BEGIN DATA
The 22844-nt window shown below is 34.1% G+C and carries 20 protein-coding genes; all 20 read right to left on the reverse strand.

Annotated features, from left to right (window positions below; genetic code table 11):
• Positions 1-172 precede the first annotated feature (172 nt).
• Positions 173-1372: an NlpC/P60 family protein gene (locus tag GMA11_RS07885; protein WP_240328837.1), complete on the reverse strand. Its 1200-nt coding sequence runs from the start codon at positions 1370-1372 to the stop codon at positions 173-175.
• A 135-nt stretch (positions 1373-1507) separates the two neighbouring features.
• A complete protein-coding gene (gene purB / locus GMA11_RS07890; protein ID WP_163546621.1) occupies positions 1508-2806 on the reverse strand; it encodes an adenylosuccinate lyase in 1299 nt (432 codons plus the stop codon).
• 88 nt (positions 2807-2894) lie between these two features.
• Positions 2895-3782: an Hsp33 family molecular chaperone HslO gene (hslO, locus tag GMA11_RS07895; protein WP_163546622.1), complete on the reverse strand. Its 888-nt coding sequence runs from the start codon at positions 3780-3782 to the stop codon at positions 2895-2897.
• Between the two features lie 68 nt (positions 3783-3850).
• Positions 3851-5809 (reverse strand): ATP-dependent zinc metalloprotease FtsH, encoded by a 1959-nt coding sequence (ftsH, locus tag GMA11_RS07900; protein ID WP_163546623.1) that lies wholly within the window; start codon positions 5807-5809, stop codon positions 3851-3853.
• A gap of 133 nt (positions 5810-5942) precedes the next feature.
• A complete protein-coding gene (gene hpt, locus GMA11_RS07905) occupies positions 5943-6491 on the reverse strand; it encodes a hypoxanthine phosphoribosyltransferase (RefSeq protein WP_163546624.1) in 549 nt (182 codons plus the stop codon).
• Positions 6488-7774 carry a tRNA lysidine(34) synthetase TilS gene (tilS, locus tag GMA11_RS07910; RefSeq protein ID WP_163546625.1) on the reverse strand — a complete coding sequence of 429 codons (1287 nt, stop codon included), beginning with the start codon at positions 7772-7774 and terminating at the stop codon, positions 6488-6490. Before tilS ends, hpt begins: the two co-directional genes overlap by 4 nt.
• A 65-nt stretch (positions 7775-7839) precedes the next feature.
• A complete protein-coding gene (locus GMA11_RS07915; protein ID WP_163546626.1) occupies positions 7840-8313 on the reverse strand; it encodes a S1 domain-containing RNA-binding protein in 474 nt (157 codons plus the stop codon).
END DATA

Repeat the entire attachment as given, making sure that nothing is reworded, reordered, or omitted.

The 22844-nt window shown below is 34.1% G+C and carries 20 protein-coding genes; all 20 read right to left on the reverse strand.

Annotated features, from left to right (window positions below; genetic code table 11):
• Positions 1-172 precede the first annotated feature (172 nt).
• Positions 173-1372: an NlpC/P60 family protein gene (locus tag GMA11_RS07885; protein WP_240328837.1), complete on the reverse strand. Its 1200-nt coding sequence runs from the start codon at positions 1370-1372 to the stop codon at positions 173-175.
• A 135-nt stretch (positions 1373-1507) separates the two neighbouring features.
• A complete protein-coding gene (gene purB / locus GMA11_RS07890; protein ID WP_163546621.1) occupies positions 1508-2806 on the reverse strand; it encodes an adenylosuccinate lyase in 1299 nt (432 codons plus the stop codon).
• 88 nt (positions 2807-2894) lie between these two features.
• Positions 2895-3782: an Hsp33 family molecular chaperone HslO gene (hslO, locus tag GMA11_RS07895; protein WP_163546622.1), complete on the reverse strand. Its 888-nt coding sequence runs from the start codon at positions 3780-3782 to the stop codon at positions 2895-2897.
• Between the two features lie 68 nt (positions 3783-3850).
• Positions 3851-5809 (reverse strand): ATP-dependent zinc metalloprotease FtsH, encoded by a 1959-nt coding sequence (ftsH, locus tag GMA11_RS07900; protein ID WP_163546623.1) that lies wholly within the window; start codon positions 5807-5809, stop codon positions 3851-3853.
• A gap of 133 nt (positions 5810-5942) precedes the next feature.
• A complete protein-coding gene (gene hpt, locus GMA11_RS07905) occupies positions 5943-6491 on the reverse strand; it encodes a hypoxanthine phosphoribosyltransferase (RefSeq protein WP_163546624.1) in 549 nt (182 codons plus the stop codon).
• Positions 6488-7774 carry a tRNA lysidine(34) synthetase TilS gene (tilS, locus tag GMA11_RS07910; RefSeq protein ID WP_163546625.1) on the reverse strand — a complete coding sequence of 429 codons (1287 nt, stop codon included), beginning with the start codon at positions 7772-7774 and terminating at the stop codon, positions 6488-6490. Before tilS ends, hpt begins: the two co-directional genes overlap by 4 nt.
• A 65-nt stretch (positions 7775-7839) precedes the next feature.
• A complete protein-coding gene (locus GMA11_RS07915; protein ID WP_163546626.1) occupies positions 7840-8313 on the reverse strand; it encodes a S1 domain-containing RNA-binding protein in 474 nt (157 codons plus the stop codon).